Centaurea Montana is a simple easy plant to grow, more details about it can be found in my plant A-Z, by clicking the button below
The quince (/ˈkwɪns/; Cydonia oblonga) is the sole member of the genus Cydonia in the family Rosaceae (which also contains apples and pears, among other fruits). It is a small deciduous tree that bears a pome fruit, similar in appearance to a pear, and bright golden-yellow when mature. Throughout history the cooked fruit has been used as food, but the tree is also grown for its attractive pale pink blossoms and other ornamental qualities.
The tree grows 5 to 8 metres (16 to 26 ft) high and 4 to 6 metres (13 to 20 ft) wide. The fruit is 7 to 12 centimetres (2.8 to 4.7 in) long and 6 to 9 centimetres (2.4 to 3.5 in) across.
The immature fruit is green with dense grey-white pubescence, most of which rubs off before maturity in late autumn when the fruit changes color to yellow with hard, strongly perfumed flesh. The leaves are alternately arranged, simple, 6–11 cm (2–4 in) long, with an entire margin and densely pubescent with fine white hairs. The flowers, produced in spring after the leaves, are white or pink, 5 cm (2 in) across, with five petals.
The seeds contain nitriles, which are common in seeds of the rose family. In the stomach, enzymes or stomach acid or both cause some of the nitriles to be hydrolyzed and produce hydrogen cyanide, which is a volatile gas. The seeds are only likely to be toxic if a large quantity is eaten.
It's that time of year again when for us in the garden is the busiest time of the year. It is also the most exciting part of the year, we see all the seeds appearing and in the garden, the plants are starting to show themselves again. I have to say growing seeds is so rewarding, although sometimes back breaking in leaning over a tray, pricking out all the little seedlings, placing them into pots. That said the rewards of labour show in a few months, those small seedlings then become beautiful flowers which are around the garden. It is much easier if you have a greenhouse to house the tender seeds, but you can do it with a tray on the window sill in the house.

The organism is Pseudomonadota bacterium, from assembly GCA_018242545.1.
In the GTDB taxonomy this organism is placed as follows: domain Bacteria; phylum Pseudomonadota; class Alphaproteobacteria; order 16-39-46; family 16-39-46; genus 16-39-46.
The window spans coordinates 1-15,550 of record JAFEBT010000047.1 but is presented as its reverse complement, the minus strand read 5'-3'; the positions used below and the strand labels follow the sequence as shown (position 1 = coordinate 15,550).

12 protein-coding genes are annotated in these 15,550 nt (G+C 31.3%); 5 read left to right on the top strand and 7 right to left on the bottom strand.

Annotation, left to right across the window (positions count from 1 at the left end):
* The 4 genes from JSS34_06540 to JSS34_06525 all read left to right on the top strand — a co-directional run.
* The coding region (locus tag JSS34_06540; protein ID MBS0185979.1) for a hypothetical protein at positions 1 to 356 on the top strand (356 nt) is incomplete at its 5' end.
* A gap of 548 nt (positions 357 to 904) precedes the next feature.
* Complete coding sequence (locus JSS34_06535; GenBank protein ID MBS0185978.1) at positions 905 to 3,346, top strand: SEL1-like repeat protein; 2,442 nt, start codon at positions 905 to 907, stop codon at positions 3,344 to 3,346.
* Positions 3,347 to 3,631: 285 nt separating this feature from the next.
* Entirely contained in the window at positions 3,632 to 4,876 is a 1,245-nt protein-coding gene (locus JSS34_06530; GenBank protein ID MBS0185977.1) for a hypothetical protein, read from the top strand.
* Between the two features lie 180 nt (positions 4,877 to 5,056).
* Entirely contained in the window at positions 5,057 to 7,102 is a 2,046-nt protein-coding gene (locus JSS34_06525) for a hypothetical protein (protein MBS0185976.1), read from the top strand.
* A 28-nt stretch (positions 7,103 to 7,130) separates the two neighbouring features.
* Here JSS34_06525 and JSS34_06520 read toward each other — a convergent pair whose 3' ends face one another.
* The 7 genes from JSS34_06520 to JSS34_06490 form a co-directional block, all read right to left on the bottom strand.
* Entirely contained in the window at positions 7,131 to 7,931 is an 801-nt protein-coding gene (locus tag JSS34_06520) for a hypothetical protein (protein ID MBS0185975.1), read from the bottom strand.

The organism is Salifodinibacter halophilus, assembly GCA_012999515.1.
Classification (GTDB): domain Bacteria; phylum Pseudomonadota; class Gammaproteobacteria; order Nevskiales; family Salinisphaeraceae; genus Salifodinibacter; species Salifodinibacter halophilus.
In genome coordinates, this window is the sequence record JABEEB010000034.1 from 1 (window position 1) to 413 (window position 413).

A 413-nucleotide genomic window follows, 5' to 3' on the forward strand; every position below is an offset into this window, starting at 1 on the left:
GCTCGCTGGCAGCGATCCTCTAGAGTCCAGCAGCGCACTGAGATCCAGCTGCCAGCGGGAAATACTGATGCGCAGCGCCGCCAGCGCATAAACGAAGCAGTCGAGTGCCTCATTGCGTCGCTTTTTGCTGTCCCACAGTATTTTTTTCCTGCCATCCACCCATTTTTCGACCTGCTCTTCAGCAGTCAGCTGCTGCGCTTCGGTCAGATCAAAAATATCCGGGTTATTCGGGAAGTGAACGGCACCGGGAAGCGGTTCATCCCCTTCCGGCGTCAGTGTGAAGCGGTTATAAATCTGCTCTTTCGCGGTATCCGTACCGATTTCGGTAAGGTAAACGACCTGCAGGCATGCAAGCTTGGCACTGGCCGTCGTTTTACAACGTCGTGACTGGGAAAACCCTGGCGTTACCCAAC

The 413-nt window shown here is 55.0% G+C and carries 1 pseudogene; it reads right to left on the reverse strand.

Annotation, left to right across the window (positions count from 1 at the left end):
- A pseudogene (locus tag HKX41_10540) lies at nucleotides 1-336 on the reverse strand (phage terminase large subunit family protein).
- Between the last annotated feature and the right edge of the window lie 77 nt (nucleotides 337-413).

Today after 6 hours of bending I have over 100 Zinnias, this would cost at least £100 at your local garden centre. Growing them myself has cost a fraction of that, I have so many that I will be able to share with neighbours, still having enough for my own needs.
It is so worth the effort and also so rewarding, so I say give it a go and if you need advice then please just ask
Another picture of Primulas after a short sharp April shower, although this year these usual April showers have been distinctly lacking and it has been a quite dry month. It has also been relatively warm during the day and cold at night which seems to have been good conditions for the blossom trees, this year they have been festooned with so many flowers. Looks like it will be a bumper crop this year.
Wallflowers in full bloom after a short sharp Spring shower, the Wallflowers this year have been a delight and been covered in flowers. These are in their second year as last year they did not flower that well. After flowering last year I cut all the seed heads back and tied them together over the summer season and left them until early spring. I retied them to allow the flowers spikes to show in their full beauty.